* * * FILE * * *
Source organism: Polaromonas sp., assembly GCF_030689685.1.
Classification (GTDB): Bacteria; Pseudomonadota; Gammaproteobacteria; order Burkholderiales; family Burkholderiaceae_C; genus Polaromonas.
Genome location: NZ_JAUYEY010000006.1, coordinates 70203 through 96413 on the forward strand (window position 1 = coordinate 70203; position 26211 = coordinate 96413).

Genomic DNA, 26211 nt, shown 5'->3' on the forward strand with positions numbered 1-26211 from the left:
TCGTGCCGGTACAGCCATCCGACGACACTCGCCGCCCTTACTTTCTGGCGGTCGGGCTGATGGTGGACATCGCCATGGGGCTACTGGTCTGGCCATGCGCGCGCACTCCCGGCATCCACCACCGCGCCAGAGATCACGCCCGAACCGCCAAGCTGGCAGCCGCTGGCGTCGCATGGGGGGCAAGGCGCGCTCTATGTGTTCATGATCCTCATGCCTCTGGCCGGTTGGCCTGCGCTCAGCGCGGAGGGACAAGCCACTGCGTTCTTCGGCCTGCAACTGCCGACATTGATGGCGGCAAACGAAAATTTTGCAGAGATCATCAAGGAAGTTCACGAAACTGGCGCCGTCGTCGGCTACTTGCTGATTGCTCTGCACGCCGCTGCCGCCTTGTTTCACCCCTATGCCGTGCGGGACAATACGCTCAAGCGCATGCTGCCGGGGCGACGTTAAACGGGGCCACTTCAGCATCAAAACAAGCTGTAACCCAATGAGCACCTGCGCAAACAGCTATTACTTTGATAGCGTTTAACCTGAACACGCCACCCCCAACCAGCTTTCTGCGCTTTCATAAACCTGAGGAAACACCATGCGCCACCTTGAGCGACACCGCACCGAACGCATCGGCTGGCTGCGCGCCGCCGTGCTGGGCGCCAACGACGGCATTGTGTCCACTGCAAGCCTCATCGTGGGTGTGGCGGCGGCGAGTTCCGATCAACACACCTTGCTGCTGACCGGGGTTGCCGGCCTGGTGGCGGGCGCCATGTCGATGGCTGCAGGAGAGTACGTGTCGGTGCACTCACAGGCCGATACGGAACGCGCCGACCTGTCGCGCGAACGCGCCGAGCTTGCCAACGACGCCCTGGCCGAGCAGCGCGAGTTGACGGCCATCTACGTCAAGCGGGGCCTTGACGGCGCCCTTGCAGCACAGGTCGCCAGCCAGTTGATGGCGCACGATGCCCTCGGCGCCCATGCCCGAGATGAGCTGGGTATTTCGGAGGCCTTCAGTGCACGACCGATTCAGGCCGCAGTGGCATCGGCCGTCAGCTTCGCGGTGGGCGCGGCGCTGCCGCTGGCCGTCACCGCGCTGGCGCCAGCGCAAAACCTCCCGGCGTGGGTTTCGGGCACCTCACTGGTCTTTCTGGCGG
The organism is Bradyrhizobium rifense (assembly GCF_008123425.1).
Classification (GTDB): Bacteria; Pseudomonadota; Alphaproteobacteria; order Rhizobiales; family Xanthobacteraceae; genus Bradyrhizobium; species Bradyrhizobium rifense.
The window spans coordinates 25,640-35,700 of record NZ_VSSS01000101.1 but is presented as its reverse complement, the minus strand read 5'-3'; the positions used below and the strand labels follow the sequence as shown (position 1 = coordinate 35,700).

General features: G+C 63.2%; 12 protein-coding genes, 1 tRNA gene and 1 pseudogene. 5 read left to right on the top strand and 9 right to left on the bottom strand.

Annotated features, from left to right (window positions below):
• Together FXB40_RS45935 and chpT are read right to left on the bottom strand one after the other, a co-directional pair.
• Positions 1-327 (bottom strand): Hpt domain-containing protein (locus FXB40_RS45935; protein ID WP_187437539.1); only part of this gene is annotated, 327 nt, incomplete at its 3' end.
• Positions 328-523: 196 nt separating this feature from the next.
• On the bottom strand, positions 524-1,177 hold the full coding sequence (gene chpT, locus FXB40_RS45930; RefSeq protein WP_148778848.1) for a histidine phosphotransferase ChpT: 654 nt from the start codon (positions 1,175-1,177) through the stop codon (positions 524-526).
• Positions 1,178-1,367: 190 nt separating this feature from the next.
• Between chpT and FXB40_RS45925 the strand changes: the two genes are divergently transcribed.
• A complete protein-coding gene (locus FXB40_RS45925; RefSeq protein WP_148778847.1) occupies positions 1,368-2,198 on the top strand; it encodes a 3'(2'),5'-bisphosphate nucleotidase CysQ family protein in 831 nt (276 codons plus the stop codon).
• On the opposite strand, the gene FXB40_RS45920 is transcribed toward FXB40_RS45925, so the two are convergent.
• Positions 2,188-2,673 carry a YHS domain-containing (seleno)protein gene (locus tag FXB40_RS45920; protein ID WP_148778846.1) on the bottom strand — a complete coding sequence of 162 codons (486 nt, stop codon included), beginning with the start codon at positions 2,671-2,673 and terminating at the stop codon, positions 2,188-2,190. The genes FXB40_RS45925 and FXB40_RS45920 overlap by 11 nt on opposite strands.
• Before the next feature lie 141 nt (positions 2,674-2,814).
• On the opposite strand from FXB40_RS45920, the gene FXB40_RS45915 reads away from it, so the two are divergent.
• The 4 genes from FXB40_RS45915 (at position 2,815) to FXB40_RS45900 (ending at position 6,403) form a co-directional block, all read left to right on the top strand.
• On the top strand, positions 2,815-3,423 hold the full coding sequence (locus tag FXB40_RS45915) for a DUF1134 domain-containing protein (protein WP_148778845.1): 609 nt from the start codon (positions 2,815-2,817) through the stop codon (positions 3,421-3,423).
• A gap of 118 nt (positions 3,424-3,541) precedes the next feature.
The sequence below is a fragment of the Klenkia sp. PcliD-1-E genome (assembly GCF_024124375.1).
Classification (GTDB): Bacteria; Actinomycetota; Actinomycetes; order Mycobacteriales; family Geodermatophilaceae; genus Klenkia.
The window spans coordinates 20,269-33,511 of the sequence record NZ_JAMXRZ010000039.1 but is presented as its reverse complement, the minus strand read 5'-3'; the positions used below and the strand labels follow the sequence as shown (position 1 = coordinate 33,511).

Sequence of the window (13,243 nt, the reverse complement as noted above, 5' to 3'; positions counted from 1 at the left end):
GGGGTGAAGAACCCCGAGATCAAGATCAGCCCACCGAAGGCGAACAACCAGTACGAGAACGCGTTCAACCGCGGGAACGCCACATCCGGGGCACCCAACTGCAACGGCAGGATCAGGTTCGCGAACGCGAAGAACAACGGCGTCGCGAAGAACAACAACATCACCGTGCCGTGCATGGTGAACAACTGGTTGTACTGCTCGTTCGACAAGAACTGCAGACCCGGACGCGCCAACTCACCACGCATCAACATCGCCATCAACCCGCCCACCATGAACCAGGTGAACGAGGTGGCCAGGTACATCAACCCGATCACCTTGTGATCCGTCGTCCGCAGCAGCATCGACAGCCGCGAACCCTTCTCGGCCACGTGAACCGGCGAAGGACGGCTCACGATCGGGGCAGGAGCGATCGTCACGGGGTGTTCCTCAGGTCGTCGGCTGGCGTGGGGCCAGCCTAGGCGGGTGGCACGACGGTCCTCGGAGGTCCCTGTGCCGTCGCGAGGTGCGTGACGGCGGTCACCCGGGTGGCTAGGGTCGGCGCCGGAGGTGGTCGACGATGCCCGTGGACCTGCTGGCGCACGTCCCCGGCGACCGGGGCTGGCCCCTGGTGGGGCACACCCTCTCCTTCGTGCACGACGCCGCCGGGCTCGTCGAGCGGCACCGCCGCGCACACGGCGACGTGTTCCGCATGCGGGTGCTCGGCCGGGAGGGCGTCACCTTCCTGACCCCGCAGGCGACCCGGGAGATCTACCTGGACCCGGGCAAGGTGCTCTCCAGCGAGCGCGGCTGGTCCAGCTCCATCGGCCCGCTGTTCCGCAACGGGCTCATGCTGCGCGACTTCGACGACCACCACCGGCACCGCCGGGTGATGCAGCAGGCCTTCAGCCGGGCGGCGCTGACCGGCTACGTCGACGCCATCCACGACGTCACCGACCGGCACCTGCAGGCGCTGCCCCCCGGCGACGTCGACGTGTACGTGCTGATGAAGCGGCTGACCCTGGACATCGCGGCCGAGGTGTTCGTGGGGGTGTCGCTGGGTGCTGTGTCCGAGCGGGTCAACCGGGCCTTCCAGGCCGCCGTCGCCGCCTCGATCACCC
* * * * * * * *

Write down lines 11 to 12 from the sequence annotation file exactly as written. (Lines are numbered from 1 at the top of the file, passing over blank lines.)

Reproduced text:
• Together FXB40_RS45935 and chpT are read right to left on the bottom strand one after the other, a co-directional pair.
• Positions 1-327 (bottom strand): Hpt domain-containing protein (locus FXB40_RS45935; protein ID WP_187437539.1); only part of this gene is annotated, 327 nt, incomplete at its 3' end.